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Updated 23:00 23/10/20

Theresa May pledges to 'renew special relationship' ahead of Trump talks

By Daryl Jackson, News Editor

26 Jan 2017

Theresa May will pledge to "renew the special relationship" for a new Brexit-Trump age as she arrives in the United States ahead of talks with the President.

The Prime Minister flies to Philadelphia, where she will address Republican Senators and Congress members, before meeting Donald Trump at the White House on Friday.

Mrs May, the first world leader to hold face-to-face talks with President Trump since his inauguration, has told MPs she is pleased to be able to meet him so early in his administration.

She wants to talk to the President about deepening the economic and commercial relationship between the two countries post-Brexit and signing a UK-US trade deal once the UK has left the EU.

Also on the White House agenda will be strengthening defence and security co-operation between the two countries and through NATO, countering the menace of Islamic State and creating conditions for peace in Syria.

While she is in Washington, Mrs May will also visit Arlington National Cemetery - where members of the British military who died fighting alongside US forces are buried - to lay a wreath at the Tomb of the Unknown Soldier.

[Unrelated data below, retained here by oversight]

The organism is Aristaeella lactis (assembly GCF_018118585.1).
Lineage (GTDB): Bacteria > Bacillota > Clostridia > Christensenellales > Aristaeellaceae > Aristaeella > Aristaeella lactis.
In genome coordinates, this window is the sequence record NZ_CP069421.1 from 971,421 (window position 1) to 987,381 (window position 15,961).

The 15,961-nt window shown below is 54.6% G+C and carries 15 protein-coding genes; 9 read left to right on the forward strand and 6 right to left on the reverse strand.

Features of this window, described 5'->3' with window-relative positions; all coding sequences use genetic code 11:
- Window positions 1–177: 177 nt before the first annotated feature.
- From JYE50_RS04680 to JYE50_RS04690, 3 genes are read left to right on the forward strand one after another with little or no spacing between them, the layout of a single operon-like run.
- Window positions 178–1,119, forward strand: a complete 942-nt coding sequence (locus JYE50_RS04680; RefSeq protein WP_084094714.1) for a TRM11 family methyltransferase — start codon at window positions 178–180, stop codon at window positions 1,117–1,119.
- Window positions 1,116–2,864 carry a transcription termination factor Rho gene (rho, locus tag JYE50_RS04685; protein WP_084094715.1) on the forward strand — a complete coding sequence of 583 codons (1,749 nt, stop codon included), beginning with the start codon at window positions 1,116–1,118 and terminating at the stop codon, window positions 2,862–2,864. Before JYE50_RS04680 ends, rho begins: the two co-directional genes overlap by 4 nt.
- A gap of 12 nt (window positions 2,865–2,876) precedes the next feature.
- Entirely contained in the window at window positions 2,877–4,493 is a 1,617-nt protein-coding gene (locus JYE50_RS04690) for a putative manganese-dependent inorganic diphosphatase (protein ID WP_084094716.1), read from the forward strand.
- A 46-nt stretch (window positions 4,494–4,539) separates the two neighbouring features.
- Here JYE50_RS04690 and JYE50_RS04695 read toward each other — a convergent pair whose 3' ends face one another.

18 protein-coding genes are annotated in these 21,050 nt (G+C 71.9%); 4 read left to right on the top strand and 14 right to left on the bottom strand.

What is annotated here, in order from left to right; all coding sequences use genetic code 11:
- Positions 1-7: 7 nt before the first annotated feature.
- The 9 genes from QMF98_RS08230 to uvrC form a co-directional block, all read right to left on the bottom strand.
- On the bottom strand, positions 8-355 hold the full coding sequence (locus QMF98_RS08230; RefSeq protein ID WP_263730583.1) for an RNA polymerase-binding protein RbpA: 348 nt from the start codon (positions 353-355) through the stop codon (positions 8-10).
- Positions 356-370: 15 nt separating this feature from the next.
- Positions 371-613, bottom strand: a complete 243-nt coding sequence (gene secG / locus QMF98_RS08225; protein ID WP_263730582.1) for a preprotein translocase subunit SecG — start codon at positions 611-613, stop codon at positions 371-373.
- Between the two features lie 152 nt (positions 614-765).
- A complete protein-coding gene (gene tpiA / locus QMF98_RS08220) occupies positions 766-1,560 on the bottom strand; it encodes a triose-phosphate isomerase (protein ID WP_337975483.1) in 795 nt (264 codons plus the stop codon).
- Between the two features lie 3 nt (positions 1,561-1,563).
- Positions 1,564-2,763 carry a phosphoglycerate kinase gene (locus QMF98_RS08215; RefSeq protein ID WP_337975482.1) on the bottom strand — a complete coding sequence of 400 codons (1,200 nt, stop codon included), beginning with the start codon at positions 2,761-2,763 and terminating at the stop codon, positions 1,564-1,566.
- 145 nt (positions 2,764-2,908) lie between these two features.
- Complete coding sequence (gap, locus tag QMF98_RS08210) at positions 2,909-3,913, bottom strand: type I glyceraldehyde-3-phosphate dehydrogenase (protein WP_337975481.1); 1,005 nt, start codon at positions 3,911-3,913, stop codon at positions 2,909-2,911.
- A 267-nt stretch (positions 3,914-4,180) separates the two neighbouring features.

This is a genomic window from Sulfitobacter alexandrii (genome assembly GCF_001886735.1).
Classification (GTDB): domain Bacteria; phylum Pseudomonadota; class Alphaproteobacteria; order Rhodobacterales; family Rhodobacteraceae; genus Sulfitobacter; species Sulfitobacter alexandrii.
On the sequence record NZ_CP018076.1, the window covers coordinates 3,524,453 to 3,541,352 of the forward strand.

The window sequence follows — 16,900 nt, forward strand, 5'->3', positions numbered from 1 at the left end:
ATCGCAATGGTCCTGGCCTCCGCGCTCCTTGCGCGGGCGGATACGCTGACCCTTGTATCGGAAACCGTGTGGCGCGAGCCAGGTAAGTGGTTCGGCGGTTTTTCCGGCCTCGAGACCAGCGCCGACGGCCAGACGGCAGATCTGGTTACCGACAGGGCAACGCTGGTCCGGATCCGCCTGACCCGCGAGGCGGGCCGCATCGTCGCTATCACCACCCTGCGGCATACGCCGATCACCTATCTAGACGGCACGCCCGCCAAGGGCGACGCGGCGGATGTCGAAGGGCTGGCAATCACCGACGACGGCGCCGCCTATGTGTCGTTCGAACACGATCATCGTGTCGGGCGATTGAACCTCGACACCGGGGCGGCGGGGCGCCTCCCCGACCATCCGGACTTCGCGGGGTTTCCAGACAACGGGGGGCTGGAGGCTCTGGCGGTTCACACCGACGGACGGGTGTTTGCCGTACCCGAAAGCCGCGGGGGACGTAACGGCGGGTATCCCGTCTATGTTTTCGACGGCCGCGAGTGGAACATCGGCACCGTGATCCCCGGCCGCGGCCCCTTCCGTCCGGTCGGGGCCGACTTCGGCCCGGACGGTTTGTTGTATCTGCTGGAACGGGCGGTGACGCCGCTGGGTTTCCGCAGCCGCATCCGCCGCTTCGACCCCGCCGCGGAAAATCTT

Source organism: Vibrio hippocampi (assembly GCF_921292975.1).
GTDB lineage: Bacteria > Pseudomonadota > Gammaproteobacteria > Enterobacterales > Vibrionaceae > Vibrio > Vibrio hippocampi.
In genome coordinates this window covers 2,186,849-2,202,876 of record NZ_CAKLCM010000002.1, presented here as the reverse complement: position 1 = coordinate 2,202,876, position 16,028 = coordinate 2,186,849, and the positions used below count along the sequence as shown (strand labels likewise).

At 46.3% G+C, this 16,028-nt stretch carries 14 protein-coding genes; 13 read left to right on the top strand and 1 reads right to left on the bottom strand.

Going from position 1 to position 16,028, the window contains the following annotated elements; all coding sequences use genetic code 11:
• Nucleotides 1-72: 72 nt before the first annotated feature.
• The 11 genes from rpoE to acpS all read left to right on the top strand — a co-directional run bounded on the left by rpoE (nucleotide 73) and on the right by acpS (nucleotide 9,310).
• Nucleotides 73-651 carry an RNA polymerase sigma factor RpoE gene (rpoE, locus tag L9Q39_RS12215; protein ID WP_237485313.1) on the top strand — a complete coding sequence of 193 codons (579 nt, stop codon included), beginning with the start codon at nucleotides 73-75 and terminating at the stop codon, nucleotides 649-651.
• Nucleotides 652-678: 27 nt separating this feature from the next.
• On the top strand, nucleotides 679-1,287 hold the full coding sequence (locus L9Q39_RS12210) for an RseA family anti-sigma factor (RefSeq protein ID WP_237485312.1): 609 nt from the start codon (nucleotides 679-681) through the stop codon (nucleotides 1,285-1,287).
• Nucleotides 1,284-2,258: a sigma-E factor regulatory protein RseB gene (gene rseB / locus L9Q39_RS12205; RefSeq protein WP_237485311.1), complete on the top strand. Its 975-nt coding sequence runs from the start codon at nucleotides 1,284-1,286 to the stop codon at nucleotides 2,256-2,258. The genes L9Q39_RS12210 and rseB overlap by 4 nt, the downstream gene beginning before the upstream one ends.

The PM is flying straight to Philadelphia, where she will address the annual congressional Republican Retreat, becoming the first serving head of government or state from outside the US to do so.

As well as addressing the Republicans' "congressional retreat", she will also hold talks with Paul Ryan, Speaker of the House of Representatives, and Mitch McConnell, the Senate Majority Leader.

In her speech at the Republican event, the Prime Minister will talk about her desire and belief in the need to renew the special relationship, claiming it is important not only to Britain and America but to the world.

"The leadership provided by our two countries through the Special Relationship has done more than win wars and overcome adversity," she is expected to say.

"It made the modern world.

"The institutions upon which that world relies were so often conceived or inspired by our two nations working together.

"So as we rediscover our confidence together - as you renew your nation just as we renew ours - we have the opportunity - indeed the responsibility - to renew the special relationship for this new age.

"We have the opportunity to lead, together, again."

But the Prime Minister's decision to go to Philadelphia, cradle of American independence, and only address Republican members of the Senate and Congress has infuriated Democrats in Washington.

Although the Democrats are currently at their own retreat, it is claimed that her snub is unprecedented and may not be good tactics come the US mid-term elections in two years, when the UK will need support on Capitol Hill as it seeks a trade deal requiring approval in Congress.

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